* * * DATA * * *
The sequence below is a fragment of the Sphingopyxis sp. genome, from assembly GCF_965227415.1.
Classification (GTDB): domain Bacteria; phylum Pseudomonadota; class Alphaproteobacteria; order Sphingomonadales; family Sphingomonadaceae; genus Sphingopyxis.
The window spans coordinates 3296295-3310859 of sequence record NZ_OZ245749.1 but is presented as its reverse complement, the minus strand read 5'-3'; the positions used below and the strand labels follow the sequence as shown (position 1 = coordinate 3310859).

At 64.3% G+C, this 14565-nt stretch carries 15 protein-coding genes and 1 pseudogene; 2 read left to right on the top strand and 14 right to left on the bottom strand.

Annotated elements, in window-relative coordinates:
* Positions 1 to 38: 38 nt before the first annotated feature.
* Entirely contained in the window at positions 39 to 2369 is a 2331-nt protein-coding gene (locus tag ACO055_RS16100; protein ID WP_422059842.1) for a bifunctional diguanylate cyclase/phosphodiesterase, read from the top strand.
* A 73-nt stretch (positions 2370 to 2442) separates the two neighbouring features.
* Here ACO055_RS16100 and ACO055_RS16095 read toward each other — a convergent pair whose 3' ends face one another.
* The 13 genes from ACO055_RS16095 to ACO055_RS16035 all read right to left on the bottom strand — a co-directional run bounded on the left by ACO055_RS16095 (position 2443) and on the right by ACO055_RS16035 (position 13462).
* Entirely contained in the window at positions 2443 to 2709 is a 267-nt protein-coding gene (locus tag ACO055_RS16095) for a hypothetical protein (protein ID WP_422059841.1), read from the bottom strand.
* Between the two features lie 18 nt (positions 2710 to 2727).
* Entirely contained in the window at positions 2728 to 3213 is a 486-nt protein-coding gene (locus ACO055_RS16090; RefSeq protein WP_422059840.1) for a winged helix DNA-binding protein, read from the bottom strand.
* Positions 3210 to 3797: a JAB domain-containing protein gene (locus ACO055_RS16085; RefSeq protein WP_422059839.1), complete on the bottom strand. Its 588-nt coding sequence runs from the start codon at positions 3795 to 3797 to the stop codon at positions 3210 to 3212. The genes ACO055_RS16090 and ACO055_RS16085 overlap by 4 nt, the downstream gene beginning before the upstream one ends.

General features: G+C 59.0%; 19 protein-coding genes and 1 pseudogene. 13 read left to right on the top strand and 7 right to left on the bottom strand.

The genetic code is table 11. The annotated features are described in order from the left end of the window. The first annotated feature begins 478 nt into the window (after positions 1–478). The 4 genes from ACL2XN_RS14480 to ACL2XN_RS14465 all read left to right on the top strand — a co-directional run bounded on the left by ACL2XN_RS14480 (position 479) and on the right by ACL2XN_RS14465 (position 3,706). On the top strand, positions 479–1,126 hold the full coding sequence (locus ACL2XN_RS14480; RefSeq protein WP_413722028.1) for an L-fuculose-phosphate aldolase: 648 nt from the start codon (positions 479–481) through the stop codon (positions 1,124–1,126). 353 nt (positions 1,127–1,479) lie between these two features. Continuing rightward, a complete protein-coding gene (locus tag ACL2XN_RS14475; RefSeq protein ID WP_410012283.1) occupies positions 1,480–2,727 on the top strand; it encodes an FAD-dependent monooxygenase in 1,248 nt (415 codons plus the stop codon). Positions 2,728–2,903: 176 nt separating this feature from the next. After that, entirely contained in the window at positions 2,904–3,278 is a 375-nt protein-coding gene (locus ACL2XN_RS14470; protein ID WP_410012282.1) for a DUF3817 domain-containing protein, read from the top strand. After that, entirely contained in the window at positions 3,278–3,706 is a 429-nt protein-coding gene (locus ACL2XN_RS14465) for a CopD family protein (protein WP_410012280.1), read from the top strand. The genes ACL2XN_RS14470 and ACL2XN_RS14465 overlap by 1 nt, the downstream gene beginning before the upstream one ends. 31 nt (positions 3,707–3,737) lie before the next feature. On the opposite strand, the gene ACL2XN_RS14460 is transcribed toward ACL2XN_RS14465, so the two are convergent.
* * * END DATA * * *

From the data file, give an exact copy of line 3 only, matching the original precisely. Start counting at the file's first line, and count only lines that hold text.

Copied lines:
The window spans coordinates 3296295-3310859 of sequence record NZ_OZ245749.1 but is presented as its reverse complement, the minus strand read 5'-3'; the positions used below and the strand labels follow the sequence as shown (position 1 = coordinate 3310859).